The Great Resignation, as the troubling issue of finding and holding on to great employees has been dubbed, has caught many medical practices flat-footed. We’ve heard from many practices that recruitment and HR issues have jumped to the top of their daily work loads. They can’t focus on much else because of the pressing problem of staffing.

For many office managers of a busy medical practice, finding a new employee is a daunting task. After all, there are more than enough hats already perched atop their overloaded heads. An additional hat with “Job Recruiter” embroidered on it is often one-too-many.

But recruitment is not a completely alien skill set. In fact, it’s a close cousin to marketing. Yes, I know, marketing often seems just as confusing as recruiting. But, when you think about it, it’s really not. 

When you break marketing down to its core elements, it’s telling people that your practice is great and that they would enjoy being one of your patients. Now, flip that script for employees. Recruitment, at its most basic form, is telling job seekers that your practice is great and they would enjoy being one of your employees. 

See? They’re the same.

And, the tools you use to tell patients your practice is the best are the same tools you will use to tell job seekers you are a great place to work. You’ll use your website, social media, you might even pay for a little advertising – it’s all the same.

And when it comes to retaining those employees, it’s also a skill set that you already have.

Once you have a person onboard as a patient, you treat them the best you can to keep them coming back. The same principle applies to your employees. Treat them well so they continue to enjoy coming to work. It’s as simple as that.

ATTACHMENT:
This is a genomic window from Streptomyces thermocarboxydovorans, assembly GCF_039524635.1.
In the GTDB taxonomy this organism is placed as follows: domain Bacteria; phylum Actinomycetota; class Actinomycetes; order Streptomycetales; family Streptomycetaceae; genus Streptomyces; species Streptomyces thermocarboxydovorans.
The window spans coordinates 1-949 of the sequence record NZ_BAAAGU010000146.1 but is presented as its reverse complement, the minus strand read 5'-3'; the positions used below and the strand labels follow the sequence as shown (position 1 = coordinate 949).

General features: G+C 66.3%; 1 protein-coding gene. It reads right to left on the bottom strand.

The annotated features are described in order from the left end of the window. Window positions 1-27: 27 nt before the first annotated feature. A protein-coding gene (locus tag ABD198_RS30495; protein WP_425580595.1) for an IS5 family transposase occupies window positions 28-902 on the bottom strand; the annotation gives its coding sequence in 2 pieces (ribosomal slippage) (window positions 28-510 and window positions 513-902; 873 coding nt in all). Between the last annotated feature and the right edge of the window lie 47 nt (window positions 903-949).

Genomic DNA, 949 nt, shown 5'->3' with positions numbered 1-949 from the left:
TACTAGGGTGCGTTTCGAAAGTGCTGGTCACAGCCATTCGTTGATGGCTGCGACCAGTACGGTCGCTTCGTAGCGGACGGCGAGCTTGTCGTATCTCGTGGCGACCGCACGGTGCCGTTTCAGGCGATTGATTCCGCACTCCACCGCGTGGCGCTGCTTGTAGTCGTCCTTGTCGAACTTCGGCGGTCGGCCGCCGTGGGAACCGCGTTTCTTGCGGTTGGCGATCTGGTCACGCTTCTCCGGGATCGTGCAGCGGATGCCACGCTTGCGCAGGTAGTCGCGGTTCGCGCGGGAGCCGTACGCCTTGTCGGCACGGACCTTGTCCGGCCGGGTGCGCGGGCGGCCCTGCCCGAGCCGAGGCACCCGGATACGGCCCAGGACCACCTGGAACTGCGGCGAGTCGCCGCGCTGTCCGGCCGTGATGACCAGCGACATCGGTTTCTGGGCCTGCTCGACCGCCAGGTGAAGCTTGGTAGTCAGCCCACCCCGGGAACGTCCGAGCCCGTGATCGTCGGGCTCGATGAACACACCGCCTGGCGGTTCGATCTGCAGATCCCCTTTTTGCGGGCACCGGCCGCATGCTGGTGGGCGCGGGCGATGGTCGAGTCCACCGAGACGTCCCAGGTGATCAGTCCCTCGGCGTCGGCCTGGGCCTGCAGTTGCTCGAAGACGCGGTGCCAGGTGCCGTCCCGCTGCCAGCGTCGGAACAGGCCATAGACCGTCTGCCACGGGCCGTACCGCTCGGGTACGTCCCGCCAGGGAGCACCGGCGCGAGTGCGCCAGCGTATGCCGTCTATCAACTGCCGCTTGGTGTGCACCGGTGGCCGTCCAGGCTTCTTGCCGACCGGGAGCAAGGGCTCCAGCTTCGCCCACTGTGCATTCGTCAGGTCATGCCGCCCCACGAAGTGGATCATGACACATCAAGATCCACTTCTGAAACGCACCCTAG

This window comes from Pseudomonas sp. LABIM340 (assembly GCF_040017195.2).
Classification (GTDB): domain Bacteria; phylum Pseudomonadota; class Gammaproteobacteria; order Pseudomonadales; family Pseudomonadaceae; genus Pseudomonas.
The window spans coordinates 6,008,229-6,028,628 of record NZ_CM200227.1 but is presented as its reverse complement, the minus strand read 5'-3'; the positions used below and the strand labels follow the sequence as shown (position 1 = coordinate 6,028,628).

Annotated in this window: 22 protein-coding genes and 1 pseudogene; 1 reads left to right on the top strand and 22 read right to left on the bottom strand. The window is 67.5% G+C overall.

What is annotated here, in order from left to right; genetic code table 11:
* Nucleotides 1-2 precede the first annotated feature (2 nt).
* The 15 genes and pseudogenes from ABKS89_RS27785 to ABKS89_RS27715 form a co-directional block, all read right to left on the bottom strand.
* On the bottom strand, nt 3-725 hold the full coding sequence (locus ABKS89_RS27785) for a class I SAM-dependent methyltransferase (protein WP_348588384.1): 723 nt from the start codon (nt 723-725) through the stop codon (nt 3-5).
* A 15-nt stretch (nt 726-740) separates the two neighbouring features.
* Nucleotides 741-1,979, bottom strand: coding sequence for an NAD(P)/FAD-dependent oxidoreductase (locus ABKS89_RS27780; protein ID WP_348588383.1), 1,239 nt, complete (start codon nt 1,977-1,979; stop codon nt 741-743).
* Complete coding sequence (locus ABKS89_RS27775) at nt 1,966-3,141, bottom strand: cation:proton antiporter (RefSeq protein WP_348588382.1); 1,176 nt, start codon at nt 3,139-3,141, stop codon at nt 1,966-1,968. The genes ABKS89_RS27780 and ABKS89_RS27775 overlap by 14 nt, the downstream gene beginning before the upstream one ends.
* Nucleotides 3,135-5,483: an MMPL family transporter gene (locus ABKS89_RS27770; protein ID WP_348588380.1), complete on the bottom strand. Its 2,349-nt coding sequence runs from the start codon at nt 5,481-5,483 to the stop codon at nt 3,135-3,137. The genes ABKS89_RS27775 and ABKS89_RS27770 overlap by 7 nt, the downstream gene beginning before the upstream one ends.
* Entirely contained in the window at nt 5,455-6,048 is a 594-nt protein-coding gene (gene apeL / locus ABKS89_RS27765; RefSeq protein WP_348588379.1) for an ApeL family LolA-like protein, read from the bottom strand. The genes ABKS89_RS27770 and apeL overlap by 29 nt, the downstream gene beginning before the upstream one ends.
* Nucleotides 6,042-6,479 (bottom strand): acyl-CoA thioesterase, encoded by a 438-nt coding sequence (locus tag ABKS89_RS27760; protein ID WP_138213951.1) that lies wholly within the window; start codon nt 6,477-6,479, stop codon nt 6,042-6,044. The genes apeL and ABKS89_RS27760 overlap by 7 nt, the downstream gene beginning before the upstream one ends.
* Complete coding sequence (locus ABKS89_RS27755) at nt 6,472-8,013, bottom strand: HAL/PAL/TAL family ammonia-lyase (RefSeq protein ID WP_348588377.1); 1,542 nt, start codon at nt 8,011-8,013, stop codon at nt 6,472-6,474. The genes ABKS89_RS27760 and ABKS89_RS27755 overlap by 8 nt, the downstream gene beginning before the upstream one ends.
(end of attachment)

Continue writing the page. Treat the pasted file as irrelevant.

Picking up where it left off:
Applying the principles of marketing and customer service inwards towards your employees can reverse the Great Resignation, making your practice not only a great place for patients to be healed, but an amazing workplace where careers can be established.

I know, that all sounds great. So, you’re probably asking, “how do you do that?”

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Defining Your Audience

The first thing we generally do in marketing is define our audience. Or, simply put, what kind of patient do you need for your practice? We call this building a persona. We then match our “message” to that persona, selling the practice in a way that will appeal to that identified audience.

When you have an open position in your practice that needs to be filled, you’ll start at the same point. Ask yourself, “what kind of person would be best for this job?”

Now you have two elements. You know what the job is, and you know what kind of great employee you want doing that job. Combine those two elements to create the job description. You’ll want to list the job duties, but tailored in a way that will appeal to the type of person you want to employ.

Writing the Job Ad for Great Employees

Advertisements for your medical practice and job ads are remarkably similar in that they have the same goal: cut through the clutter and be noticed in a world overstuffed with ads. 

There are three basic elements of any advertisement: